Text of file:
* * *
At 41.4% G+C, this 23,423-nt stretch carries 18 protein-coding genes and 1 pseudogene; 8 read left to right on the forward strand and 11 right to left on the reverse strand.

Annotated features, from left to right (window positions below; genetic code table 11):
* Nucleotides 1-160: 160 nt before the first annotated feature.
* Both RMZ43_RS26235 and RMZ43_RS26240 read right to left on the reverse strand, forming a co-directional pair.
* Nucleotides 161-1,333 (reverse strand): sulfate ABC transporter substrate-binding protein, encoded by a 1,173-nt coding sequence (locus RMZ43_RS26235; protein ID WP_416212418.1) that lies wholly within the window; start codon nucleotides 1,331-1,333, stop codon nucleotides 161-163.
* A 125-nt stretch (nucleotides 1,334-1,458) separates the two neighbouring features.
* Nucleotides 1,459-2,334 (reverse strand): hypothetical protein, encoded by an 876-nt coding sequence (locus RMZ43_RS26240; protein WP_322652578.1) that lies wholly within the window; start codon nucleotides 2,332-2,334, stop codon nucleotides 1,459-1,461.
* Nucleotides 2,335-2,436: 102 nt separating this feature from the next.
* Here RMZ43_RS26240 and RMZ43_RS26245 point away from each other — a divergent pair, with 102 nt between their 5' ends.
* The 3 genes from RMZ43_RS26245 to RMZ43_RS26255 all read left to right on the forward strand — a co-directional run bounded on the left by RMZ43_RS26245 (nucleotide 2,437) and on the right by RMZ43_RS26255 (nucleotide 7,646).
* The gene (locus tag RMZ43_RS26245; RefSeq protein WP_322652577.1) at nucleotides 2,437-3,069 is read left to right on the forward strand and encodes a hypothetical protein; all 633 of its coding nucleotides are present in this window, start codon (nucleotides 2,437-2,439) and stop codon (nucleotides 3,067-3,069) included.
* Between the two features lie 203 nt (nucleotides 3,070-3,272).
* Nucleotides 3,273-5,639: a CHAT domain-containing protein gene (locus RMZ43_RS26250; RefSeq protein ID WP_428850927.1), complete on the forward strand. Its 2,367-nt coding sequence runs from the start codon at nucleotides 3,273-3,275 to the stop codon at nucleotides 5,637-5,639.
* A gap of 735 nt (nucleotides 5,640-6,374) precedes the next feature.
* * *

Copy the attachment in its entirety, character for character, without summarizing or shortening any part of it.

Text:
At 41.4% G+C, this 23,423-nt stretch carries 18 protein-coding genes and 1 pseudogene; 8 read left to right on the forward strand and 11 right to left on the reverse strand.

Annotated features, from left to right (window positions below; genetic code table 11):
* Nucleotides 1-160: 160 nt before the first annotated feature.
* Both RMZ43_RS26235 and RMZ43_RS26240 read right to left on the reverse strand, forming a co-directional pair.
* Nucleotides 161-1,333 (reverse strand): sulfate ABC transporter substrate-binding protein, encoded by a 1,173-nt coding sequence (locus RMZ43_RS26235; protein ID WP_416212418.1) that lies wholly within the window; start codon nucleotides 1,331-1,333, stop codon nucleotides 161-163.
* A 125-nt stretch (nucleotides 1,334-1,458) separates the two neighbouring features.
* Nucleotides 1,459-2,334 (reverse strand): hypothetical protein, encoded by an 876-nt coding sequence (locus RMZ43_RS26240; protein WP_322652578.1) that lies wholly within the window; start codon nucleotides 2,332-2,334, stop codon nucleotides 1,459-1,461.
* Nucleotides 2,335-2,436: 102 nt separating this feature from the next.
* Here RMZ43_RS26240 and RMZ43_RS26245 point away from each other — a divergent pair, with 102 nt between their 5' ends.
* The 3 genes from RMZ43_RS26245 to RMZ43_RS26255 all read left to right on the forward strand — a co-directional run bounded on the left by RMZ43_RS26245 (nucleotide 2,437) and on the right by RMZ43_RS26255 (nucleotide 7,646).
* The gene (locus tag RMZ43_RS26245; RefSeq protein WP_322652577.1) at nucleotides 2,437-3,069 is read left to right on the forward strand and encodes a hypothetical protein; all 633 of its coding nucleotides are present in this window, start codon (nucleotides 2,437-2,439) and stop codon (nucleotides 3,067-3,069) included.
* Between the two features lie 203 nt (nucleotides 3,070-3,272).
* Nucleotides 3,273-5,639: a CHAT domain-containing protein gene (locus RMZ43_RS26250; RefSeq protein ID WP_428850927.1), complete on the forward strand. Its 2,367-nt coding sequence runs from the start codon at nucleotides 3,273-3,275 to the stop codon at nucleotides 5,637-5,639.
* A gap of 735 nt (nucleotides 5,640-6,374) precedes the next feature.